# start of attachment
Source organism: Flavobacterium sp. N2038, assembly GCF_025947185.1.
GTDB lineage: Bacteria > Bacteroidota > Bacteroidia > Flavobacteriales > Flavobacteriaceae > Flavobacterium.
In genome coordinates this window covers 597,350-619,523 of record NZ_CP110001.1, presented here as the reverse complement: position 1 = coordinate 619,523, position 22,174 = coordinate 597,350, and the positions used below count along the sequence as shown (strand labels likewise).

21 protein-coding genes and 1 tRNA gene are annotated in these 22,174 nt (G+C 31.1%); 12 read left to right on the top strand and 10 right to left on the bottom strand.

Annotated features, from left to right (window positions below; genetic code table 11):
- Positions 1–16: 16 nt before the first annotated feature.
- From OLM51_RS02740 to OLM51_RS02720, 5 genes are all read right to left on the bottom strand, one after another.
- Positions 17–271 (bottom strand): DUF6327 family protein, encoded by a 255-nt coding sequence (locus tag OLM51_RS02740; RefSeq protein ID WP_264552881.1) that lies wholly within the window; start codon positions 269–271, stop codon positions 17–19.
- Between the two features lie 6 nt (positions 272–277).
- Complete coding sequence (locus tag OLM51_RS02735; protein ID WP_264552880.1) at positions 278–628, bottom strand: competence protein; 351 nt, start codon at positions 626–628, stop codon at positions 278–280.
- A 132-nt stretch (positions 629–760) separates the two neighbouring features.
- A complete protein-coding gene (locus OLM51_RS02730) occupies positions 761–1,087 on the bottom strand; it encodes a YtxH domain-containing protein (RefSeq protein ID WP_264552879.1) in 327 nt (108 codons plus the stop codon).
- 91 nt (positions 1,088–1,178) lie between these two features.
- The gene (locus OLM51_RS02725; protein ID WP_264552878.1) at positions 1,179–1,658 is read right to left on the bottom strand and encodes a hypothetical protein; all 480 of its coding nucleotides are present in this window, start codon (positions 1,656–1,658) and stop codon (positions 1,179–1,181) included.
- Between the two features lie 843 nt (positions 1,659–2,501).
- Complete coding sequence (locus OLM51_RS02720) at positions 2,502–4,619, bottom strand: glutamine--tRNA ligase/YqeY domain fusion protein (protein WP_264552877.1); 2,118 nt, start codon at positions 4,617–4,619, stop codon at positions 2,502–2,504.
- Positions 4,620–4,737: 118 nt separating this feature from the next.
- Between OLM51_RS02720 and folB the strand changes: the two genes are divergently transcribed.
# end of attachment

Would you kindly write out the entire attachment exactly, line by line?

Source organism: Flavobacterium sp. N2038, assembly GCF_025947185.1.
GTDB lineage: Bacteria > Bacteroidota > Bacteroidia > Flavobacteriales > Flavobacteriaceae > Flavobacterium.
In genome coordinates this window covers 597,350-619,523 of record NZ_CP110001.1, presented here as the reverse complement: position 1 = coordinate 619,523, position 22,174 = coordinate 597,350, and the positions used below count along the sequence as shown (strand labels likewise).

21 protein-coding genes and 1 tRNA gene are annotated in these 22,174 nt (G+C 31.1%); 12 read left to right on the top strand and 10 right to left on the bottom strand.

Annotated features, from left to right (window positions below; genetic code table 11):
- Positions 1–16: 16 nt before the first annotated feature.
- From OLM51_RS02740 to OLM51_RS02720, 5 genes are all read right to left on the bottom strand, one after another.
- Positions 17–271 (bottom strand): DUF6327 family protein, encoded by a 255-nt coding sequence (locus tag OLM51_RS02740; RefSeq protein ID WP_264552881.1) that lies wholly within the window; start codon positions 269–271, stop codon positions 17–19.
- Between the two features lie 6 nt (positions 272–277).
- Complete coding sequence (locus tag OLM51_RS02735; protein ID WP_264552880.1) at positions 278–628, bottom strand: competence protein; 351 nt, start codon at positions 626–628, stop codon at positions 278–280.
- A 132-nt stretch (positions 629–760) separates the two neighbouring features.
- A complete protein-coding gene (locus OLM51_RS02730) occupies positions 761–1,087 on the bottom strand; it encodes a YtxH domain-containing protein (RefSeq protein ID WP_264552879.1) in 327 nt (108 codons plus the stop codon).
- 91 nt (positions 1,088–1,178) lie between these two features.
- The gene (locus OLM51_RS02725; protein ID WP_264552878.1) at positions 1,179–1,658 is read right to left on the bottom strand and encodes a hypothetical protein; all 480 of its coding nucleotides are present in this window, start codon (positions 1,656–1,658) and stop codon (positions 1,179–1,181) included.
- Between the two features lie 843 nt (positions 1,659–2,501).
- Complete coding sequence (locus OLM51_RS02720) at positions 2,502–4,619, bottom strand: glutamine--tRNA ligase/YqeY domain fusion protein (protein WP_264552877.1); 2,118 nt, start codon at positions 4,617–4,619, stop codon at positions 2,502–2,504.
- Positions 4,620–4,737: 118 nt separating this feature from the next.
- Between OLM51_RS02720 and folB the strand changes: the two genes are divergently transcribed.